“I looked at my assistant coach and she looked at me with such big eyes and she just nodded at me and said no,” says Prince. “And I was just so mad. I was like, ‘Why? Why can’t I take a break? It’s toxic that I’ve been through all of this and now that I’m in a better place I still can’t play.”
A Texas spokesman said the school doesn’t mind the NCAA granting Prince immediate eligibility. The Prince family says Texas, however, has denied their claims about the quality of medical care they received in Austin. According to an attorney with experience in the process, such disagreements can carry significant weight in the NCAA’s decision-making process.
It took Prince weeks to return to her normal optimistic attitude while exercising. Eventually she fell back into a rhythm of helping her teammates prepare for their next opponent. Every day she met the senior Ruthy Hebard, who was voted eighth overall in last year’s WNBA draft. She enjoyed celebrating with the team as it plowed through the Pac-12 en route to a 31-2 record before COVID-19 broke off her season.
Twenty-year-old Prince made a return to the field this season, posting a 17-point performance on her long-awaited college debut in November. She struggled with problems with her left ankle but recently secured a permanent spot on the starting grid.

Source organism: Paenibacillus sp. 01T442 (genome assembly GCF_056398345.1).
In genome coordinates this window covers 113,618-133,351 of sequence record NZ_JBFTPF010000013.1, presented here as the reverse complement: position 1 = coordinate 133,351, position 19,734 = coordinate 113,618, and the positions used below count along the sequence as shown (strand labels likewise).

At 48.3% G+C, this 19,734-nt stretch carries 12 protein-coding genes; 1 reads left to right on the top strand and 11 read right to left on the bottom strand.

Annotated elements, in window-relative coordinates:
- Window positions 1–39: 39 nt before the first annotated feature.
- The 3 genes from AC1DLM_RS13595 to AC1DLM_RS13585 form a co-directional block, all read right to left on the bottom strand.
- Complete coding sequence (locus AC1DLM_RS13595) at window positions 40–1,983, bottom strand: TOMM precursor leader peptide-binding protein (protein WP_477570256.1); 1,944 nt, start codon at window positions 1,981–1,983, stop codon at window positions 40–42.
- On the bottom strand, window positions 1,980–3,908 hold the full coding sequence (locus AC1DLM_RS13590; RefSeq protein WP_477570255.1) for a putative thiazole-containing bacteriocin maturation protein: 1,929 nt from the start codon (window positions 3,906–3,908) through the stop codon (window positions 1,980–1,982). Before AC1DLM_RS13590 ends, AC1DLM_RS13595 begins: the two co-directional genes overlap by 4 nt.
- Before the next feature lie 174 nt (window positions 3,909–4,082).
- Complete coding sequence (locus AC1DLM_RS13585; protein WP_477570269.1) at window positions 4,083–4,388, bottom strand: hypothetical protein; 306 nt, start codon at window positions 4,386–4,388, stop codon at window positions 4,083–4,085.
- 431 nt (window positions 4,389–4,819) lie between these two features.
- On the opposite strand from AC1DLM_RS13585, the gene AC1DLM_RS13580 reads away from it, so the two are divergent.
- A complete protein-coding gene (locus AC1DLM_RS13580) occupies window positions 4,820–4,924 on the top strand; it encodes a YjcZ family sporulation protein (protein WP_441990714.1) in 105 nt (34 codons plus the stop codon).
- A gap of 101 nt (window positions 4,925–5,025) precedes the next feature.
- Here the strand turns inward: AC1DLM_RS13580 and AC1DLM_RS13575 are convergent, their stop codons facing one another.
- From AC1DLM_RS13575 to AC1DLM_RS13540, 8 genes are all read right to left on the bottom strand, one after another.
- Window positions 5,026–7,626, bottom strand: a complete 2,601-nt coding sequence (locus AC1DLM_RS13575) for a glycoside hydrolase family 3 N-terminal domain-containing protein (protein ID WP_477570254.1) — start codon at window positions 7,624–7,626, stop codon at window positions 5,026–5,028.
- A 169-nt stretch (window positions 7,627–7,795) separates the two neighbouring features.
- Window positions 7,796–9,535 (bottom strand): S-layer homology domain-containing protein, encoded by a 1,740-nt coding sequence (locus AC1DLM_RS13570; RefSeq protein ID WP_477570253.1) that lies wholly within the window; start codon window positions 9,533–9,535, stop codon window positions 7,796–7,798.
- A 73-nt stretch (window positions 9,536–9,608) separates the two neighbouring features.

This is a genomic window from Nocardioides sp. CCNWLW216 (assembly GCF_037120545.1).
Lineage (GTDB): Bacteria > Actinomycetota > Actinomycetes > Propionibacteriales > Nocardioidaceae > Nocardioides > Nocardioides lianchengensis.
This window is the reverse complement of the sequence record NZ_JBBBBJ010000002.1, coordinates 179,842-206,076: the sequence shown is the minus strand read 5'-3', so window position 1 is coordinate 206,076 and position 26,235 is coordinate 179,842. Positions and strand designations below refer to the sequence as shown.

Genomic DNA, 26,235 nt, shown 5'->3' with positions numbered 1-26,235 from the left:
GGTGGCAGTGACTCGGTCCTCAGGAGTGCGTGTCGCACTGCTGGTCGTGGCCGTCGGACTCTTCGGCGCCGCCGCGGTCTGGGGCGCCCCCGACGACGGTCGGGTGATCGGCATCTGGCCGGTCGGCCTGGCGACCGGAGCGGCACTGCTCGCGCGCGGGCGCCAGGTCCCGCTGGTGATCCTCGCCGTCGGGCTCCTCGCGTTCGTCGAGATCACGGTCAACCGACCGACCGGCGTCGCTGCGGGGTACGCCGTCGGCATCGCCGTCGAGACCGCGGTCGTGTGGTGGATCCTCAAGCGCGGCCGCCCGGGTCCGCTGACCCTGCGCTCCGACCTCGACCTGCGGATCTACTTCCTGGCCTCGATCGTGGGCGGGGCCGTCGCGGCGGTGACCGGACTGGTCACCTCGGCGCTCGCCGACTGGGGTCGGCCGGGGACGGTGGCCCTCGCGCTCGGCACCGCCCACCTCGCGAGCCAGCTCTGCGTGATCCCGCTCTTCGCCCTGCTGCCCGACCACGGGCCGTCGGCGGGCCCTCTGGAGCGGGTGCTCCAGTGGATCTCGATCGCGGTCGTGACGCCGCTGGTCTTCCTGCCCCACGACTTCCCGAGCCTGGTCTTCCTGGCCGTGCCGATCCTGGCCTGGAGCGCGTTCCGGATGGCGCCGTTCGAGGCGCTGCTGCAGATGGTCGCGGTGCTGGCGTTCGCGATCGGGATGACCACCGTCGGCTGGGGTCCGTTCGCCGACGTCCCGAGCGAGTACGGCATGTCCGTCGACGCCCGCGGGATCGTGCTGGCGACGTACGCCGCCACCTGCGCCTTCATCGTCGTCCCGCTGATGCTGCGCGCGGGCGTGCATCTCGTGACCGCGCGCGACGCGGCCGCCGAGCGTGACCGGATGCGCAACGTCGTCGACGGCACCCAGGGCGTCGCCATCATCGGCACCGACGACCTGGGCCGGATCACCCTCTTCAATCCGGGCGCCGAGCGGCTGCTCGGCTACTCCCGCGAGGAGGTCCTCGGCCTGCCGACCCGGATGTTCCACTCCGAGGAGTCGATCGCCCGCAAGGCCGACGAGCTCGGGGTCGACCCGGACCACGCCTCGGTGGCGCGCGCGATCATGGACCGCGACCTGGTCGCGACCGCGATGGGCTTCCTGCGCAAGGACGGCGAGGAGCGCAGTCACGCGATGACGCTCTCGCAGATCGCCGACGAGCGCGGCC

Prince has held onto her childhood dreams of becoming an All-American, immersing herself in a game, or hearing a full stadium cheer after doing a big piece. She says being in Eugene helped restore her confidence in the vision she had for her career as a middle school student by writing goals in her diary.
But she also sees university sports differently now. She belongs to a growing class of current college athletes who are more comfortable talking about what they consider to be an unfair industry that generates billions of dollars while not providing the kind of care and training that executives profess.
“It’s a business,” she says. “If you think about it in the long run, there isn’t a lot of care for student athletes. That sucks because we make the money. We do the hard work. We’re at the gym, grind, lift, put our bodies on the line for our sport … we don’t feel looked after or represented. “
Prince says she learned last year she had a great voice and decided to use it to push for change. Last June, she sued the NCAA as one of two named plaintiffs in a class action lawsuit alleging the association was violating antitrust laws by limiting the ways athletes can make money in school. Her suit is the latest in a series of similar suits that have led the NCAA to give athletes more benefits over the past decade.
Graves said both he and Prince have received some angry criticism from fans who fail to understand why college athletes are not happy with what they are already receiving. However, he and the coaching team encouraged her to stand up for her faith.
“I’m 100% behind her,” says Graves. “If anyone can handle that kind of pressure, it is her.”